• use search technologies effectively, appreciate how results are selected and ranked, and be discerning in evaluating digital content
• select, use and combine a variety of software (including internet services) on a range of digital devices to design and create a range of programs, systems and content that accomplish given goals, including collecting, analysing, evaluating and presenting data and information
• use technology safely, respectfully and responsibly; recognise acceptable/unacceptable behaviour; identify a range of ways to report concerns about content and contact
Key stage 3 (Ages 11-14)
Pupils should be taught to:
• design, use and evaluate computational abstractions that model the state and behaviour of real-world problems and physical systems
• understand several key algorithms that reflect computational thinking [for example, ones for sorting and searching]; use logical reasoning to compare the utility of alternative algorithms for the same problem
• use 2 or more programming languages, at least one of which is textual, to solve a variety of computational problems; make appropriate use of data structures [for example, lists, tables or arrays]; design and develop modular programs that use procedures or functions
• understand simple Boolean logic [for example, AND, OR and NOT] and some of its uses in circuits and programming; understand how numbers can be represented in binary, and be able to carry out simple operations on binary numbers [for example, binary addition, and conversion between binary and decimal]
• understand the hardware and software components that make up computer systems, and how they communicate with one another and with other systems
• understand how instructions are stored and executed within a computer system; understand how data of various types (including text, sounds and pictures) can be represented and manipulated digitally, in the form of binary digits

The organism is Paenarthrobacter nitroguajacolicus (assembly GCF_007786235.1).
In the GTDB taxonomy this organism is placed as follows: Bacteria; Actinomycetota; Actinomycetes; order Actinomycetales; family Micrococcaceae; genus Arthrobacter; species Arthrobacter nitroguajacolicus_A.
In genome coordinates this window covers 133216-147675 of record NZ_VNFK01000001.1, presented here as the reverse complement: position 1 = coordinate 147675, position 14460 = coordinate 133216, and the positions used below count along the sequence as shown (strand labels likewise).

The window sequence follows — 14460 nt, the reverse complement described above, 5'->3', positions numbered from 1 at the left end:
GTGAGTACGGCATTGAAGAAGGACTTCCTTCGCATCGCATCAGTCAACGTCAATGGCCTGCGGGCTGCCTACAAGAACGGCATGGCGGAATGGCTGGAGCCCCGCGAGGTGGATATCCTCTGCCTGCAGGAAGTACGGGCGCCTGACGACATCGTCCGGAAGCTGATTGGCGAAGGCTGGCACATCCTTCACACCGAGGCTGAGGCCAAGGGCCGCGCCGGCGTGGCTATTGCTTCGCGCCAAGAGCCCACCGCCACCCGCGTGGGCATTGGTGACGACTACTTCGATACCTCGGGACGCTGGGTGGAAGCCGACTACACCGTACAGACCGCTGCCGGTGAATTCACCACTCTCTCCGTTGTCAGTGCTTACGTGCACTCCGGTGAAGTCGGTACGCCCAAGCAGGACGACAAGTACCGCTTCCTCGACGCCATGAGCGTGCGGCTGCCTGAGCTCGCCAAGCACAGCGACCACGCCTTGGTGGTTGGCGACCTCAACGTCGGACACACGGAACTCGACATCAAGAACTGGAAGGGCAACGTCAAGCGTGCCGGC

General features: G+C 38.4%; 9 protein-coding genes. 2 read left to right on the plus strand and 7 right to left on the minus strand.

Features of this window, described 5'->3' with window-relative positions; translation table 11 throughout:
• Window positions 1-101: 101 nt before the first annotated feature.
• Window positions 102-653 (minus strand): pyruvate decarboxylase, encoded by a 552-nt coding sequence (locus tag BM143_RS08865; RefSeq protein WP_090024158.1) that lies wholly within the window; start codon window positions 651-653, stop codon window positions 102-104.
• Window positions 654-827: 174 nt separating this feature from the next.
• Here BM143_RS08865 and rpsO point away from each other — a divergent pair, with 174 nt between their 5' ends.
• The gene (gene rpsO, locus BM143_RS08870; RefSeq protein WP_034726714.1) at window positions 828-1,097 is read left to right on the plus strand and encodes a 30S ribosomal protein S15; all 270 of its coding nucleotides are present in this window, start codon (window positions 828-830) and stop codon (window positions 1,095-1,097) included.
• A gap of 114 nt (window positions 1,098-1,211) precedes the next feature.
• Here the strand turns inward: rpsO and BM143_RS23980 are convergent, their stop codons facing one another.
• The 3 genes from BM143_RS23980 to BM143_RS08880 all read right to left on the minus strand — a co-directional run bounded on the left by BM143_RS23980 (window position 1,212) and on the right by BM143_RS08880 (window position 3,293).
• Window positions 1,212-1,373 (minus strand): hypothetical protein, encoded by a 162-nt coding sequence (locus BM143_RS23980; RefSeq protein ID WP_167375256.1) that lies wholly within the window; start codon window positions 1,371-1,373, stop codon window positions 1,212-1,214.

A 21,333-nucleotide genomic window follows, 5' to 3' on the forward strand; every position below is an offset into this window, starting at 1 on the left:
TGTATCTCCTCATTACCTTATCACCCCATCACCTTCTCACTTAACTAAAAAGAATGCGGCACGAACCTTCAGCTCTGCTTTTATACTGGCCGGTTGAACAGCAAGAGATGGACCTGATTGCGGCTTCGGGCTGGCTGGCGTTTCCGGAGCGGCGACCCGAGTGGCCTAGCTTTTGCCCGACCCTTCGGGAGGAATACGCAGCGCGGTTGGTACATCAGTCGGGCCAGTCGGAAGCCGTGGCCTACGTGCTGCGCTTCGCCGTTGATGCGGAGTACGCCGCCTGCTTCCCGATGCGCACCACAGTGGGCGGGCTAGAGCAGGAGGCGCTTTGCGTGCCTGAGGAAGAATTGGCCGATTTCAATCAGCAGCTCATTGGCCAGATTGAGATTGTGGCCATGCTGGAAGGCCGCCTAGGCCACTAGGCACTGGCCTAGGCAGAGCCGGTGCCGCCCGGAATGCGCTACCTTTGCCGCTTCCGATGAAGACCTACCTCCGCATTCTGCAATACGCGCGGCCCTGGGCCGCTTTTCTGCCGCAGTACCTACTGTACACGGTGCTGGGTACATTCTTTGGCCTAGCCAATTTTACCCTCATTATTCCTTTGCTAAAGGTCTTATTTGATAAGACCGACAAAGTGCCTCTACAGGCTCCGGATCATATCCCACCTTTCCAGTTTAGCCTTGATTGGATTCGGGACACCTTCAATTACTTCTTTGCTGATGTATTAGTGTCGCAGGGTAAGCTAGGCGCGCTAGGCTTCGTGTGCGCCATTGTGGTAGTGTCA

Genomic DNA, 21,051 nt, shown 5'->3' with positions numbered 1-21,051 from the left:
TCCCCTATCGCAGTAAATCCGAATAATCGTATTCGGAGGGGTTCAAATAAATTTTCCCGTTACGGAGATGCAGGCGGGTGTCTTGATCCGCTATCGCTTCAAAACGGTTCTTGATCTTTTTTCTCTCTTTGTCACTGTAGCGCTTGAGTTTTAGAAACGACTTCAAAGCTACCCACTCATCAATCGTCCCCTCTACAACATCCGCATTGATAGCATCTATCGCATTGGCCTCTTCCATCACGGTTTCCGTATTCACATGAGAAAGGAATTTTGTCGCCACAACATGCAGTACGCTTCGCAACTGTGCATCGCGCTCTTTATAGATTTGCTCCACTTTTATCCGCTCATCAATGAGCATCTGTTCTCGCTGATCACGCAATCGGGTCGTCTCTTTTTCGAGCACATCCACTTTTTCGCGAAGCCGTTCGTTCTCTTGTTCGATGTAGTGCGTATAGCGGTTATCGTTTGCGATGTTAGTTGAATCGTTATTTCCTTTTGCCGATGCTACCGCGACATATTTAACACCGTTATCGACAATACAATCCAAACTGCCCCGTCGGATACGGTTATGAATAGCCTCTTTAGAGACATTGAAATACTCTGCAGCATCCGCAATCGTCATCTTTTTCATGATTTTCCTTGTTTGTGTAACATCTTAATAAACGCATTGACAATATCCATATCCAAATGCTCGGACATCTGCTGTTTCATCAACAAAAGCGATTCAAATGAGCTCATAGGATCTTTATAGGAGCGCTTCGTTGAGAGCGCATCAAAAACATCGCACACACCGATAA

• undertake creative projects that involve selecting, using, and combining multiple applications, preferably across a range of devices, to achieve challenging goals, including collecting and analysing data and meeting the needs of known users
• create, reuse, revise and repurpose digital artefacts for a given audience, with attention to trustworthiness, design and usability
• understand a range of ways to use technology safely, respectfully, responsibly and securely, including protecting their online identity and privacy; recognise inappropriate content, contact and conduct, and know how to report concerns
Key stage 4 (Ages 14-16)
All pupils must have the opportunity to study aspects of information technology and computer science at sufficient depth to allow them to progress to higher levels of study or to a professional career.
All pupils should be taught to:
• develop their capability, creativity and knowledge in computer science, digital media and information technology
• develop and apply their analytic, problem-solving, design, and computational thinking skills
• understand how changes in technology affect safety, including new ways to protect their online privacy and identity, and how to report a range of concerns